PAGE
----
ACLU membership grew from 400,000 to 1.84 million after Trump was elected: report
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Membership for the American Civil Liberties Union (ACLU) grew exponentially in the months after President TrumpDonald John TrumpVeterans groups demand end to shutdown: 'Get your act together' Brown launches tour in four early nominating states amid 2020 consideration Pence on border wall: Trump won't be ‘deterred’ by Dem ‘obstruction’ MORE was elected. 

According to a report published by The New York Times on Wednesday, the national organization’s membership expanded from 400,000 to 1.84 million in the first 15 months after Trump was elected. 

The organization also reportedly saw a jump in online donations during the same period.

In the three years leading up to Trump’s election, the ACLU reportedly averaged between $3 million and $5 million in online donations per year.

But since Trump won the 2016 presidential election, the organization has reportedly raised just under $120 million in online donations.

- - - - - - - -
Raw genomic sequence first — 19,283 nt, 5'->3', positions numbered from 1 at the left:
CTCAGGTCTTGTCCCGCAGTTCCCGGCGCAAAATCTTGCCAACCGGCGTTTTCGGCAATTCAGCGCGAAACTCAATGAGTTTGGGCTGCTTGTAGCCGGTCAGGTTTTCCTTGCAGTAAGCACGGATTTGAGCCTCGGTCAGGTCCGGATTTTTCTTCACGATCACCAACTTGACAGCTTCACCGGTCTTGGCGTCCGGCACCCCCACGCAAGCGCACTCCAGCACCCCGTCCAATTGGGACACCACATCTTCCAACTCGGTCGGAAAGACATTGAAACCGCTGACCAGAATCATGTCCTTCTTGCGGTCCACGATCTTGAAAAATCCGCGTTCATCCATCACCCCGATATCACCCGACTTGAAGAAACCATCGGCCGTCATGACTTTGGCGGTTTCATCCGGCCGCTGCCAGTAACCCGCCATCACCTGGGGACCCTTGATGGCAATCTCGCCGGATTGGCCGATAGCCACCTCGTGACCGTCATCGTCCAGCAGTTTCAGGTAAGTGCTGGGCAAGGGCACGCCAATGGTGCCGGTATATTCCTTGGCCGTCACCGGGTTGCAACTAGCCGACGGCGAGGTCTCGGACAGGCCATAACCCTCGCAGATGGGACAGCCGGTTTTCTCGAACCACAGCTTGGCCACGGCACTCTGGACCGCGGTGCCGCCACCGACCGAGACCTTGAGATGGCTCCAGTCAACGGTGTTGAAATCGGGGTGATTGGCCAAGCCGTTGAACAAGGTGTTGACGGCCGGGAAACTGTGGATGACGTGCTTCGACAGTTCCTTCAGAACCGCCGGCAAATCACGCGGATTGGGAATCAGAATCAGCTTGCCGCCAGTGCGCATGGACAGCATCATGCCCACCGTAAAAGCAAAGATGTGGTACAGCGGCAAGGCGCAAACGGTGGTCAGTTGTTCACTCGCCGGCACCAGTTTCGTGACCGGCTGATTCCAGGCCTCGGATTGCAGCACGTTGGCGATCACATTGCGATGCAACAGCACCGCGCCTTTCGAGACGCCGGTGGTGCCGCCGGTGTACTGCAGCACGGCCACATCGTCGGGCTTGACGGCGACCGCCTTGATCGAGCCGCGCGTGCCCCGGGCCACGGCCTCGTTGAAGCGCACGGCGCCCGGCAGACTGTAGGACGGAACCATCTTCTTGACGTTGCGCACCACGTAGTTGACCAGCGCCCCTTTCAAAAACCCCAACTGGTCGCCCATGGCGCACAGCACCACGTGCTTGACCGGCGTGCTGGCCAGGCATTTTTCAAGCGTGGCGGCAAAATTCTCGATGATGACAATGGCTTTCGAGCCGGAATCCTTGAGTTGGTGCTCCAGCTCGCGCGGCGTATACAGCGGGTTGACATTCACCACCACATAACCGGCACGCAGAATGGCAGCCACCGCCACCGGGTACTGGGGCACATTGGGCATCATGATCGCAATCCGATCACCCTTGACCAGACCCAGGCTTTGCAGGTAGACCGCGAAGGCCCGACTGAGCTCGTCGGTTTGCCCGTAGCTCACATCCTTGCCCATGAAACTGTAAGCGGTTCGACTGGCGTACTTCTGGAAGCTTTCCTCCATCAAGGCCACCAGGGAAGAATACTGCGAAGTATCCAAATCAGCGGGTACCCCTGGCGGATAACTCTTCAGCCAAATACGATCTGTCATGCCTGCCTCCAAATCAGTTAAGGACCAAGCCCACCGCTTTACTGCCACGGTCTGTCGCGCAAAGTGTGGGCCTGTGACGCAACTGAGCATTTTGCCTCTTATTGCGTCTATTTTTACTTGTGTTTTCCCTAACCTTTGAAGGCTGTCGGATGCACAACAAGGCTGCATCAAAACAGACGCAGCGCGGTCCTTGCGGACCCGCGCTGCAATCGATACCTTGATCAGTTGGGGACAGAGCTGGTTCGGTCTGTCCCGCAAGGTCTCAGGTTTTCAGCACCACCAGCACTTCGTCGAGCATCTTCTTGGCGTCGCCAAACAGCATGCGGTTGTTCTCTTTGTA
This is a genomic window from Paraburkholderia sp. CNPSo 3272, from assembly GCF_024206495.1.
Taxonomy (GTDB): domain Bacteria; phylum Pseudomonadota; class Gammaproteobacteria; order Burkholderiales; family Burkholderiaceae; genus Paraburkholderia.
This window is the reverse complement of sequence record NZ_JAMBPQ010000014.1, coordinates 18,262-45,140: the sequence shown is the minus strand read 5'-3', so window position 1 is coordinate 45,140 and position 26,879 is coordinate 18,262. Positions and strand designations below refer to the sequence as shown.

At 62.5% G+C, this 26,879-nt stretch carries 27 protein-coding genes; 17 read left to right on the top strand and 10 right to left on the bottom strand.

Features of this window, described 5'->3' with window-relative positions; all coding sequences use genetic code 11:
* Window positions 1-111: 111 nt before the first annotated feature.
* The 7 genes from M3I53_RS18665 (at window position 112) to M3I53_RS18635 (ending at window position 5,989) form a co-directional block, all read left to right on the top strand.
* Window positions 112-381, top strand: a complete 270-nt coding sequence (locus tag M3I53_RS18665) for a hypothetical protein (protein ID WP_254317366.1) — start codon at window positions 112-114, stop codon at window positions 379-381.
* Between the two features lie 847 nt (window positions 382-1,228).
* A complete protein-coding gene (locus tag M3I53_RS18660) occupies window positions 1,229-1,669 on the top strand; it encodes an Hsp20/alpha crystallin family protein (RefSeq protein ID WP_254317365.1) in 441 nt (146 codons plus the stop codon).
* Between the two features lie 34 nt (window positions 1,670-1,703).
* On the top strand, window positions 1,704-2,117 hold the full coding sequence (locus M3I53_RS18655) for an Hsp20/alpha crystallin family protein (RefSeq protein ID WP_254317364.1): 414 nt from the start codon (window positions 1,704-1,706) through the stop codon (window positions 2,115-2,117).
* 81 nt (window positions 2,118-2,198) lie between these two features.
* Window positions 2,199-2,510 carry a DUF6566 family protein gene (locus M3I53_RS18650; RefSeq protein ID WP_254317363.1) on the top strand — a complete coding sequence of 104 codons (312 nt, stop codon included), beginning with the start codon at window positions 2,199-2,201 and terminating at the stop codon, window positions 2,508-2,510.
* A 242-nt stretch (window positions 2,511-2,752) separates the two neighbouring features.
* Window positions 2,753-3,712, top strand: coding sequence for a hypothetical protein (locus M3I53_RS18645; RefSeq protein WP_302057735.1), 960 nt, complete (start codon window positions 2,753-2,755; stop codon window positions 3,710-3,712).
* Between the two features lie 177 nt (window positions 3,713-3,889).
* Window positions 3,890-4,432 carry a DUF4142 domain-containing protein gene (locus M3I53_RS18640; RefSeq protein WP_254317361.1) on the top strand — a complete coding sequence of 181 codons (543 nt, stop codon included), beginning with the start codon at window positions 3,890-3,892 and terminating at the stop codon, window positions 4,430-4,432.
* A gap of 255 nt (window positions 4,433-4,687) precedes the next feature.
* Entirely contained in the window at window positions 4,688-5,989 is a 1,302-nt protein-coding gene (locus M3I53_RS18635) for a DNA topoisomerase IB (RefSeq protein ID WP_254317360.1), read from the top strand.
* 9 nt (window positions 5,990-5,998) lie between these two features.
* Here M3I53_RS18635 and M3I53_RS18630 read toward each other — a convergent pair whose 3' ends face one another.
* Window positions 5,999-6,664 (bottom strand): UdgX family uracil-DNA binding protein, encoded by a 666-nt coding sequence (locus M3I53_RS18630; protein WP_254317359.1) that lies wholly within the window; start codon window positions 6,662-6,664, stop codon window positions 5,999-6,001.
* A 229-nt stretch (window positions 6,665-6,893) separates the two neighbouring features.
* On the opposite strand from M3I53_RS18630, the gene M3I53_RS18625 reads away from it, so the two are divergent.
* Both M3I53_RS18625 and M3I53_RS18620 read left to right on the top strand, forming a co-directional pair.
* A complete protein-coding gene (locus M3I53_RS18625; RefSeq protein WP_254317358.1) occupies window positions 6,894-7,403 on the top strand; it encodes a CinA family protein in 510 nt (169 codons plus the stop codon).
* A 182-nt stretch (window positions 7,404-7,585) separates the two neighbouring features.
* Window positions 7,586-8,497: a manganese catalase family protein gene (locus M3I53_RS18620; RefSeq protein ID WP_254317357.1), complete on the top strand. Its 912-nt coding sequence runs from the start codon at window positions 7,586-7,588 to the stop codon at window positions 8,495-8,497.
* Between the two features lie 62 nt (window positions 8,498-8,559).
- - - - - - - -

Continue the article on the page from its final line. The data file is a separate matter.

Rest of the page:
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“Until Trump, most of our support came from people who have been with us since we challenged Nixon,” Anthony Romero, the ACLU's executive director, told the Times. 

“Now we’re kind of cool. Cool’s not a word generally associated with us,” Romero said.

The ACLU is a nonprofit organization whose stated mission is "to defend and preserve the individual rights and liberties guaranteed to every person in this country by the Constitution and laws of the United States.” 

The organization, which was founded in 1920, has challenged Trump on a number of other issues since he took office, including the president's ban on travelers from Muslim-majority nations and his actions against allowing transgender people to serve in the military.

According to the Times, the ACLU has taken 170 "Trump-related legal actions" since he took office, including 83 lawsuits — more than during any other equivalent time in the organization's history.